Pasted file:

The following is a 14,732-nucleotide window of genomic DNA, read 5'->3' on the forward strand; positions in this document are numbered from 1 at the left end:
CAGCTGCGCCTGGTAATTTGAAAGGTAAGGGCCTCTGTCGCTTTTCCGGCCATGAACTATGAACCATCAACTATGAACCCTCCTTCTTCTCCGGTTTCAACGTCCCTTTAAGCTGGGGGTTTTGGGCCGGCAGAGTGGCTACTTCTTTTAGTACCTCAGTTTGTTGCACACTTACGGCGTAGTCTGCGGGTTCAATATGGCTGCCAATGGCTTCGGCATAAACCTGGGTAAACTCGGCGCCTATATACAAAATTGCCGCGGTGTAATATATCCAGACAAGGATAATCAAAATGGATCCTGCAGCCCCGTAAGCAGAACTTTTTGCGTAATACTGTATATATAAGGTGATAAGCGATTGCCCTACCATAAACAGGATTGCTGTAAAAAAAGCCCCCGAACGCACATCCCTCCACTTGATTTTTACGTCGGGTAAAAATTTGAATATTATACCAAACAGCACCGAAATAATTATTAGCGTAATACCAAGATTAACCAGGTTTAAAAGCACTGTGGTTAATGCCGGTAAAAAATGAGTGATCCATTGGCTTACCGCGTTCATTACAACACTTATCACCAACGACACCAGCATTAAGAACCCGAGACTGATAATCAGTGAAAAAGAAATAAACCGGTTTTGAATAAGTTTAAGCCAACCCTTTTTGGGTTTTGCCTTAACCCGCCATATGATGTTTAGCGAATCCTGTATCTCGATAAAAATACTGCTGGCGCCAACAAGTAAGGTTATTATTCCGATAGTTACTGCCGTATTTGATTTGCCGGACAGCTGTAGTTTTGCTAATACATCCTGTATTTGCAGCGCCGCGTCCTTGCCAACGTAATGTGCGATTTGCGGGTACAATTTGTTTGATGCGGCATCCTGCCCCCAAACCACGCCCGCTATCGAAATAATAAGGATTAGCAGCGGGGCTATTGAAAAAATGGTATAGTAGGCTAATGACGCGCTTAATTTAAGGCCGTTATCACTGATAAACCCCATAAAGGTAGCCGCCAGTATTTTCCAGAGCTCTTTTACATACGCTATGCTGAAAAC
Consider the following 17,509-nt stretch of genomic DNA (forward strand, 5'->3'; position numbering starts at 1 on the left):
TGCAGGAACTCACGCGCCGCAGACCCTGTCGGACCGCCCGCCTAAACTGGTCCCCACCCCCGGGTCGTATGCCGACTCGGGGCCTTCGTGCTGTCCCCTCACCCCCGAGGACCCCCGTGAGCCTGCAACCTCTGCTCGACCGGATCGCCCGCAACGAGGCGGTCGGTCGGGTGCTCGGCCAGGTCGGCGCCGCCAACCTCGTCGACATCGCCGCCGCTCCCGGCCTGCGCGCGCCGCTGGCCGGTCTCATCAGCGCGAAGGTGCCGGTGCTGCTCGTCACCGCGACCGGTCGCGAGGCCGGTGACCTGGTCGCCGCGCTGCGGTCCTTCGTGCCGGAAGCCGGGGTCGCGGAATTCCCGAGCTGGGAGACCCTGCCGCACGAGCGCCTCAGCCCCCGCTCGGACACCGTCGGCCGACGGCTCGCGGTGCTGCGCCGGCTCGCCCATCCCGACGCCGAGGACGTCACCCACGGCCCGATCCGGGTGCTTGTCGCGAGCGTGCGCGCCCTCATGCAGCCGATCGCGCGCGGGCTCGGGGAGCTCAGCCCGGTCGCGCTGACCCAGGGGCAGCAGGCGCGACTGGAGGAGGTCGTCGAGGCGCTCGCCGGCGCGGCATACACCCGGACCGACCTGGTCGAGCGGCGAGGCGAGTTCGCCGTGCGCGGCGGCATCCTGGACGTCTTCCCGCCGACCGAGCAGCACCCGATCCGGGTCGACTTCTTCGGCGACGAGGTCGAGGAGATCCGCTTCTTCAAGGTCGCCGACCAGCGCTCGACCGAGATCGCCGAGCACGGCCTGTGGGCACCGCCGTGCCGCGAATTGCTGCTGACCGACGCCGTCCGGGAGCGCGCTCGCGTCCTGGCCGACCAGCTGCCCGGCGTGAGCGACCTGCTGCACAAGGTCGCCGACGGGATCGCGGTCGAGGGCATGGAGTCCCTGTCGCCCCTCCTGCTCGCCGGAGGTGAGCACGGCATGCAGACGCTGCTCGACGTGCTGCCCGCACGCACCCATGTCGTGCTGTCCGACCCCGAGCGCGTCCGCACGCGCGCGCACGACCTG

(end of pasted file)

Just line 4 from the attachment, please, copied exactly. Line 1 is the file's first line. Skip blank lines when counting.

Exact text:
TGCAGGAACTCACGCGCCGCAGACCCTGTCGGACCGCCCGCCTAAACTGGTCCCCACCCCCGGGTCGTATGCCGACTCGGGGCCTTCGTGCTGTCCCCTCACCCCCGAGGACCCCCGTGAGCCTGCAACCTCTGCTCGACCGGATCGCCCGCAACGAGGCGGTCGGTCGGGTGCTCGGCCAGGTCGGCGCCGCCAACCTCGTCGACATCGCCGCCGCTCCCGGCCTGCGCGCGCCGCTGGCCGGTCTCATCAGCGCGAAGGTGCCGGTGCTGCTCGTCACCGCGACCGGTCGCGAGGCCGGTGACCTGGTCGCCGCGCTGCGGTCCTTCGTGCCGGAAGCCGGGGTCGCGGAATTCCCGAGCTGGGAGACCCTGCCGCACGAGCGCCTCAGCCCCCGCTCGGACACCGTCGGCCGACGGCTCGCGGTGCTGCGCCGGCTCGCCCATCCCGACGCCGAGGACGTCACCCACGGCCCGATCCGGGTGCTTGTCGCGAGCGTGCGCGCCCTCATGCAGCCGATCGCGCGCGGGCTCGGGGAGCTCAGCCCGGTCGCGCTGACCCAGGGGCAGCAGGCGCGACTGGAGGAGGTCGTCGAGGCGCTCGCCGGCGCGGCATACACCCGGACCGACCTGGTCGAGCGGCGAGGCGAGTTCGCCGTGCGCGGCGGCATCCTGGACGTCTTCCCGCCGACCGAGCAGCACCCGATCCGGGTCGACTTCTTCGGCGACGAGGTCGAGGAGATCCGCTTCTTCAAGGTCGCCGACCAGCGCTCGACCGAGATCGCCGAGCACGGCCTGTGGGCACCGCCGTGCCGCGAATTGCTGCTGACCGACGCCGTCCGGGAGCGCGCTCGCGTCCTGGCCGACCAGCTGCCCGGCGTGAGCGACCTGCTGCACAAGGTCGCCGACGGGATCGCGGTCGAGGGCATGGAGTCCCTGTCGCCCCTCCTGCTCGCCGGAGGTGAGCACGGCATGCAGACGCTGCTCGACGTGCTGCCCGCACGCACCCATGTCGTGCTGTCCGACCCCGAGCGCGTCCGCACGCGCGCGCACGACCTG